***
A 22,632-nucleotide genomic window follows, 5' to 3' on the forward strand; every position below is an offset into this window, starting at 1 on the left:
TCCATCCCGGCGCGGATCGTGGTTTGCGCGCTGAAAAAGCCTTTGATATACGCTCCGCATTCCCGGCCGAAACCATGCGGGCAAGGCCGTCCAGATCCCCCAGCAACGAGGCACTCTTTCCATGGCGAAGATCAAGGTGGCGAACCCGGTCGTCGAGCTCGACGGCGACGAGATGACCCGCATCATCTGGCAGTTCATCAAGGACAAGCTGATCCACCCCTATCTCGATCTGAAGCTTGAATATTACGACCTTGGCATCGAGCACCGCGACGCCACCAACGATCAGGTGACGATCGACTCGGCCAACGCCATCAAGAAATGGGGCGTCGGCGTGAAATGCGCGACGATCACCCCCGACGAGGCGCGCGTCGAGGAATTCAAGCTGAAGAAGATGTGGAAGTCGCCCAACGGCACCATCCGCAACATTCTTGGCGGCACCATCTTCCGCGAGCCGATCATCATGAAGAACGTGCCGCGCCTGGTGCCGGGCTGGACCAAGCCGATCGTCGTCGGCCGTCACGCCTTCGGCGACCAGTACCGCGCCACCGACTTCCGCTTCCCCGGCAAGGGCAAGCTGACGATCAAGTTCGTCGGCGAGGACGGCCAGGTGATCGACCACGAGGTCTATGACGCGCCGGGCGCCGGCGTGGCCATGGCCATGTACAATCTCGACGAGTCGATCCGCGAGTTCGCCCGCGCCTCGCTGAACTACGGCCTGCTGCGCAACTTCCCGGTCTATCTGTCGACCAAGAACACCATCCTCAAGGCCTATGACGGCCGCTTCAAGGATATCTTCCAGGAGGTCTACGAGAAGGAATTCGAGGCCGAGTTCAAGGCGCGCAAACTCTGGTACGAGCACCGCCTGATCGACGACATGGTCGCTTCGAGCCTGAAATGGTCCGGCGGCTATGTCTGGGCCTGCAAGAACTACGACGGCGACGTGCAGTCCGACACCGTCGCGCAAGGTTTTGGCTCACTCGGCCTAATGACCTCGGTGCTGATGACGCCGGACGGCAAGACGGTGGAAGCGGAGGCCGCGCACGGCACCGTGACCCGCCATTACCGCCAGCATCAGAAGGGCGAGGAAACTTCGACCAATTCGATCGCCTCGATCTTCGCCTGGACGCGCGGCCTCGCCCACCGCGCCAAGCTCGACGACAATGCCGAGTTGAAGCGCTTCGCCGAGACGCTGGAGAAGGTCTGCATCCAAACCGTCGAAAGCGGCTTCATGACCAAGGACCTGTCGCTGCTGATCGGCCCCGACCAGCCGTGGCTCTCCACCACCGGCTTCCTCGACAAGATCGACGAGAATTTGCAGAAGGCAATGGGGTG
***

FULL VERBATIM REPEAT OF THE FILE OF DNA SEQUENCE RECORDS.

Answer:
A 22,632-nucleotide genomic window follows, 5' to 3' on the forward strand; every position below is an offset into this window, starting at 1 on the left:
TCCATCCCGGCGCGGATCGTGGTTTGCGCGCTGAAAAAGCCTTTGATATACGCTCCGCATTCCCGGCCGAAACCATGCGGGCAAGGCCGTCCAGATCCCCCAGCAACGAGGCACTCTTTCCATGGCGAAGATCAAGGTGGCGAACCCGGTCGTCGAGCTCGACGGCGACGAGATGACCCGCATCATCTGGCAGTTCATCAAGGACAAGCTGATCCACCCCTATCTCGATCTGAAGCTTGAATATTACGACCTTGGCATCGAGCACCGCGACGCCACCAACGATCAGGTGACGATCGACTCGGCCAACGCCATCAAGAAATGGGGCGTCGGCGTGAAATGCGCGACGATCACCCCCGACGAGGCGCGCGTCGAGGAATTCAAGCTGAAGAAGATGTGGAAGTCGCCCAACGGCACCATCCGCAACATTCTTGGCGGCACCATCTTCCGCGAGCCGATCATCATGAAGAACGTGCCGCGCCTGGTGCCGGGCTGGACCAAGCCGATCGTCGTCGGCCGTCACGCCTTCGGCGACCAGTACCGCGCCACCGACTTCCGCTTCCCCGGCAAGGGCAAGCTGACGATCAAGTTCGTCGGCGAGGACGGCCAGGTGATCGACCACGAGGTCTATGACGCGCCGGGCGCCGGCGTGGCCATGGCCATGTACAATCTCGACGAGTCGATCCGCGAGTTCGCCCGCGCCTCGCTGAACTACGGCCTGCTGCGCAACTTCCCGGTCTATCTGTCGACCAAGAACACCATCCTCAAGGCCTATGACGGCCGCTTCAAGGATATCTTCCAGGAGGTCTACGAGAAGGAATTCGAGGCCGAGTTCAAGGCGCGCAAACTCTGGTACGAGCACCGCCTGATCGACGACATGGTCGCTTCGAGCCTGAAATGGTCCGGCGGCTATGTCTGGGCCTGCAAGAACTACGACGGCGACGTGCAGTCCGACACCGTCGCGCAAGGTTTTGGCTCACTCGGCCTAATGACCTCGGTGCTGATGACGCCGGACGGCAAGACGGTGGAAGCGGAGGCCGCGCACGGCACCGTGACCCGCCATTACCGCCAGCATCAGAAGGGCGAGGAAACTTCGACCAATTCGATCGCCTCGATCTTCGCCTGGACGCGCGGCCTCGCCCACCGCGCCAAGCTCGACGACAATGCCGAGTTGAAGCGCTTCGCCGAGACGCTGGAGAAGGTCTGCATCCAAACCGTCGAAAGCGGCTTCATGACCAAGGACCTGTCGCTGCTGATCGGCCCCGACCAGCCGTGGCTCTCCACCACCGGCTTCCTCGACAAGATCGACGAGAATTTGCAGAAGGCAATGGGGTG